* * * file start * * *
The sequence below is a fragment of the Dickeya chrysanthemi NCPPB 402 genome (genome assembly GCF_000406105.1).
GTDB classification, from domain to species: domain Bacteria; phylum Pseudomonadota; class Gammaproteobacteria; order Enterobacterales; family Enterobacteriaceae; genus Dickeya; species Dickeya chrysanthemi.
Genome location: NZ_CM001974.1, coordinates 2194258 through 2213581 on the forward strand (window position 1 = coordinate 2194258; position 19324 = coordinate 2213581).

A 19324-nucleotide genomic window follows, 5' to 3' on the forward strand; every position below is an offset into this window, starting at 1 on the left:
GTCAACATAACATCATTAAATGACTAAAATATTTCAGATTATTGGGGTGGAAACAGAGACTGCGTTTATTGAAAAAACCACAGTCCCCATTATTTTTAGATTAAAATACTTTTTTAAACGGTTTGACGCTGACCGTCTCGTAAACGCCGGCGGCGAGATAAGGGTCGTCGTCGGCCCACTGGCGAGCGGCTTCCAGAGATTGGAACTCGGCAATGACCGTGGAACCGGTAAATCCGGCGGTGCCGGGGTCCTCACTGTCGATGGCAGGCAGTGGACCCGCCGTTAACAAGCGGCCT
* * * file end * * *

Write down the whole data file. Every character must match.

The sequence below is a fragment of the Dickeya chrysanthemi NCPPB 402 genome (genome assembly GCF_000406105.1).
GTDB classification, from domain to species: domain Bacteria; phylum Pseudomonadota; class Gammaproteobacteria; order Enterobacterales; family Enterobacteriaceae; genus Dickeya; species Dickeya chrysanthemi.
Genome location: NZ_CM001974.1, coordinates 2194258 through 2213581 on the forward strand (window position 1 = coordinate 2194258; position 19324 = coordinate 2213581).

A 19324-nucleotide genomic window follows, 5' to 3' on the forward strand; every position below is an offset into this window, starting at 1 on the left:
GTCAACATAACATCATTAAATGACTAAAATATTTCAGATTATTGGGGTGGAAACAGAGACTGCGTTTATTGAAAAAACCACAGTCCCCATTATTTTTAGATTAAAATACTTTTTTAAACGGTTTGACGCTGACCGTCTCGTAAACGCCGGCGGCGAGATAAGGGTCGTCGTCGGCCCACTGGCGAGCGGCTTCCAGAGATTGGAACTCGGCAATGACCGTGGAACCGGTAAATCCGGCGGTGCCGGGGTCCTCACTGTCGATGGCAGGCAGTGGACCCGCCGTTAACAAGCGGCCT